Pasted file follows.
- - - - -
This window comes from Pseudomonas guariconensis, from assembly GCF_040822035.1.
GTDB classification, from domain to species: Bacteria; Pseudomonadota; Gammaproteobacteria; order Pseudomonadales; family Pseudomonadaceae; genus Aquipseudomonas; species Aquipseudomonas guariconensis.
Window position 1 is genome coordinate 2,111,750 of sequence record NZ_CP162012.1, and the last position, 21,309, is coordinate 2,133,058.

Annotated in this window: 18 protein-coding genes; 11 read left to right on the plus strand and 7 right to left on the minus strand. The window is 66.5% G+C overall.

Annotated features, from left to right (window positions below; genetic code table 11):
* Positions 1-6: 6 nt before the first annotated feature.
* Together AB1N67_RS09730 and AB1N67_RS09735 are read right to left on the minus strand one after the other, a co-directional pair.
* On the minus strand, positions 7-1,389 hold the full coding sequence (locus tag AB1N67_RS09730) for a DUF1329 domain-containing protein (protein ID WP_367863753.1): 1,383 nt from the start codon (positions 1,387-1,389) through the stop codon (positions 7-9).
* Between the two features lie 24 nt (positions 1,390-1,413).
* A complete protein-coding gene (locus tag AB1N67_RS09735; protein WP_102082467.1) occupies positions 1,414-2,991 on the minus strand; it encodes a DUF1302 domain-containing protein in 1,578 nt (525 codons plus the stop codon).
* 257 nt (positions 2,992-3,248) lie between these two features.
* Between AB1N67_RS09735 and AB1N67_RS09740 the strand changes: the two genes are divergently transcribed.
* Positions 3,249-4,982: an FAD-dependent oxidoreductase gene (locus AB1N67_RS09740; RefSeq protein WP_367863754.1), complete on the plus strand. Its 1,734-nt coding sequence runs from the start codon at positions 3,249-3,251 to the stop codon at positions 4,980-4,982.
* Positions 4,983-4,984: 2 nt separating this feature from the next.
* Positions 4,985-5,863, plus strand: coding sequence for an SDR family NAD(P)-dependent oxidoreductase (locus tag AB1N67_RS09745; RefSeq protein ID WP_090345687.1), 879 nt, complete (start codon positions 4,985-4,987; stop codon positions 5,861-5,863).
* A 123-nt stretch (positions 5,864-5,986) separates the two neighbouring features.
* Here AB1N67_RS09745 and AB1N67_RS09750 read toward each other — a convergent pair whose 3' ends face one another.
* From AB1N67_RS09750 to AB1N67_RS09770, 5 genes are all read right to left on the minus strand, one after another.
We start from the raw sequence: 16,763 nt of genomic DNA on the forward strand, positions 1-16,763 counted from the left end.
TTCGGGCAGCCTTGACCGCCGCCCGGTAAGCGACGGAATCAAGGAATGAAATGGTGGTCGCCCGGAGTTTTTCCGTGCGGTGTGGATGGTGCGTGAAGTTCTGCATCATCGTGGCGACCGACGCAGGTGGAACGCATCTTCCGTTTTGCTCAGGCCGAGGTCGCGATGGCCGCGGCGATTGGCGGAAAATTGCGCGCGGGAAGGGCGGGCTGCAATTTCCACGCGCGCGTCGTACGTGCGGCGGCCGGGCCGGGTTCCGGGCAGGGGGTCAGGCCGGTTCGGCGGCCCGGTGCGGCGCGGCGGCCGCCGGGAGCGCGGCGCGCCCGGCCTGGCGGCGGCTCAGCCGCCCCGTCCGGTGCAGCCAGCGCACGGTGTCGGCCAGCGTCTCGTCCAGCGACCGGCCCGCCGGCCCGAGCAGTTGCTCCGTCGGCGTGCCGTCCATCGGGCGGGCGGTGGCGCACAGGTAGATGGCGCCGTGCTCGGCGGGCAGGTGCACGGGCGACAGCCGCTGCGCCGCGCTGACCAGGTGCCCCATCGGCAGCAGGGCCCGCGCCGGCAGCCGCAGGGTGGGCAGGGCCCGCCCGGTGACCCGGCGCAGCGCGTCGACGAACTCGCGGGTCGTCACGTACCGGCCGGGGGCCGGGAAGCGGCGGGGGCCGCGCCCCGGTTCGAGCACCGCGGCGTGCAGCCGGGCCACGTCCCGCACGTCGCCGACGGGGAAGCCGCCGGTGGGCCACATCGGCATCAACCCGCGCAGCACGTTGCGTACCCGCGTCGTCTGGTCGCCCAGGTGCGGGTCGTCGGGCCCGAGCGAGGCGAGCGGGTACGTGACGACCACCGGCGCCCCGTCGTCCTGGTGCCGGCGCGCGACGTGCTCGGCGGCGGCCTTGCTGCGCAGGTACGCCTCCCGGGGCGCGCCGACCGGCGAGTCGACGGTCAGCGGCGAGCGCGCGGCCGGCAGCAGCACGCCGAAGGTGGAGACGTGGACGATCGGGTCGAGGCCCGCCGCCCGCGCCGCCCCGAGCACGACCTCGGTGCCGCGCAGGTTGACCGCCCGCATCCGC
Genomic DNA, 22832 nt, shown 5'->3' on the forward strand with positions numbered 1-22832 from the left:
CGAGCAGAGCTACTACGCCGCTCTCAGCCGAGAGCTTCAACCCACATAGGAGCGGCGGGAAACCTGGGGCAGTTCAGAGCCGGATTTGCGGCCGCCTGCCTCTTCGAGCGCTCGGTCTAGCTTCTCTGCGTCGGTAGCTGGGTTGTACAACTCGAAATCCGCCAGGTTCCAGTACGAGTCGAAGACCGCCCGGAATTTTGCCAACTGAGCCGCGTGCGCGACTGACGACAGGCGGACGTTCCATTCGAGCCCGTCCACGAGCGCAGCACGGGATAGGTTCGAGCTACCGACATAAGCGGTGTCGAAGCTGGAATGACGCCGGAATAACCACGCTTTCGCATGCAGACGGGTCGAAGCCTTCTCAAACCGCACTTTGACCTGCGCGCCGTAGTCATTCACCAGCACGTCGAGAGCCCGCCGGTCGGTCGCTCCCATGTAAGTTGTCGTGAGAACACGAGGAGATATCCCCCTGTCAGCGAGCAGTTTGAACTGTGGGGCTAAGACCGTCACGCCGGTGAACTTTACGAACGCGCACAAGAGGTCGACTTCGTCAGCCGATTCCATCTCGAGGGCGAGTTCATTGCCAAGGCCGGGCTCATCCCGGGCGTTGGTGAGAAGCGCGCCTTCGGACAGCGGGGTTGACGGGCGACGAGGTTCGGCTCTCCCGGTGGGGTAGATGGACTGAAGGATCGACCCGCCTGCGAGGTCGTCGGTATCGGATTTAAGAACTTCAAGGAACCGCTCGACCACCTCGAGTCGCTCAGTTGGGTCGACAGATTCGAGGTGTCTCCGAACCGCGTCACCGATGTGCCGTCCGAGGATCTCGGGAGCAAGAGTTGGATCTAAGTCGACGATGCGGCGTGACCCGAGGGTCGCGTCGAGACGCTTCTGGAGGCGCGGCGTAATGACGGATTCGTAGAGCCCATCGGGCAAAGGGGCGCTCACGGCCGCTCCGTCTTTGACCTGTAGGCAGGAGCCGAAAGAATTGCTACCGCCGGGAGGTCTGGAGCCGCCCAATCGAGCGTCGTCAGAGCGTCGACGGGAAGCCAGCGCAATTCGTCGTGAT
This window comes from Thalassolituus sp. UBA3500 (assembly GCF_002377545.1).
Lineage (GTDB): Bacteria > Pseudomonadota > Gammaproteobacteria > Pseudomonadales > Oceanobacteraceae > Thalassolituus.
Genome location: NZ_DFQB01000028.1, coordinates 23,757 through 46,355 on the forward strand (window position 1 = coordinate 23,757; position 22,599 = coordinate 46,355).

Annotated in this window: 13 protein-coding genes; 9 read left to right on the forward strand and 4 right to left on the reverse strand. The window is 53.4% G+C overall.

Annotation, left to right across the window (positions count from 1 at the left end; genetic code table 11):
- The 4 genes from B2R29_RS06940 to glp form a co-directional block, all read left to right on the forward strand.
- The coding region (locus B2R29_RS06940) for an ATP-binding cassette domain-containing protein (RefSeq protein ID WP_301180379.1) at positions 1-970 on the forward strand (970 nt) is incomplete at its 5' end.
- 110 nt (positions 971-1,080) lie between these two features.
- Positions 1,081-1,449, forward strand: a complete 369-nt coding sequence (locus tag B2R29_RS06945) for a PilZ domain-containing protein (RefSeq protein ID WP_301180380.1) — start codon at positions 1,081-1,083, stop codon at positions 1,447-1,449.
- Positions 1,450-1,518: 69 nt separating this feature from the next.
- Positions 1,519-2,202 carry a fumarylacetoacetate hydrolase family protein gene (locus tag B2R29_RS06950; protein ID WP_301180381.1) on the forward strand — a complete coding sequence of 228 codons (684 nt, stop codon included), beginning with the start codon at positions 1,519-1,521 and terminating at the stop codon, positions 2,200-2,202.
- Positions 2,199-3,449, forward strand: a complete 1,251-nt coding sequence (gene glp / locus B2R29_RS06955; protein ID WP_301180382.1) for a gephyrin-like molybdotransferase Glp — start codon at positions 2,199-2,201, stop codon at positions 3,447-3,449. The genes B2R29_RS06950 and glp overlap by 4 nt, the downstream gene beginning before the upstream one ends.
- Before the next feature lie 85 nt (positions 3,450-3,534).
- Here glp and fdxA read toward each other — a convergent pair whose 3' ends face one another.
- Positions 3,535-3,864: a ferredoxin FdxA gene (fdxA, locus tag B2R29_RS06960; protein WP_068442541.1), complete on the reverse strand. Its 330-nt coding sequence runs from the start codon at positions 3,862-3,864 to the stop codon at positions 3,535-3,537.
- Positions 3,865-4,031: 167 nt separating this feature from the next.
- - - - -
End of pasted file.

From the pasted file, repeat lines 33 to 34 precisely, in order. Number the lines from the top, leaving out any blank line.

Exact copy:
- Positions 1,519-2,202 carry a fumarylacetoacetate hydrolase family protein gene (locus tag B2R29_RS06950; protein ID WP_301180381.1) on the forward strand — a complete coding sequence of 228 codons (684 nt, stop codon included), beginning with the start codon at positions 1,519-1,521 and terminating at the stop codon, positions 2,200-2,202.
- Positions 2,199-3,449, forward strand: a complete 1,251-nt coding sequence (gene glp / locus B2R29_RS06955; protein ID WP_301180382.1) for a gephyrin-like molybdotransferase Glp — start codon at positions 2,199-2,201, stop codon at positions 3,447-3,449. The genes B2R29_RS06950 and glp overlap by 4 nt, the downstream gene beginning before the upstream one ends.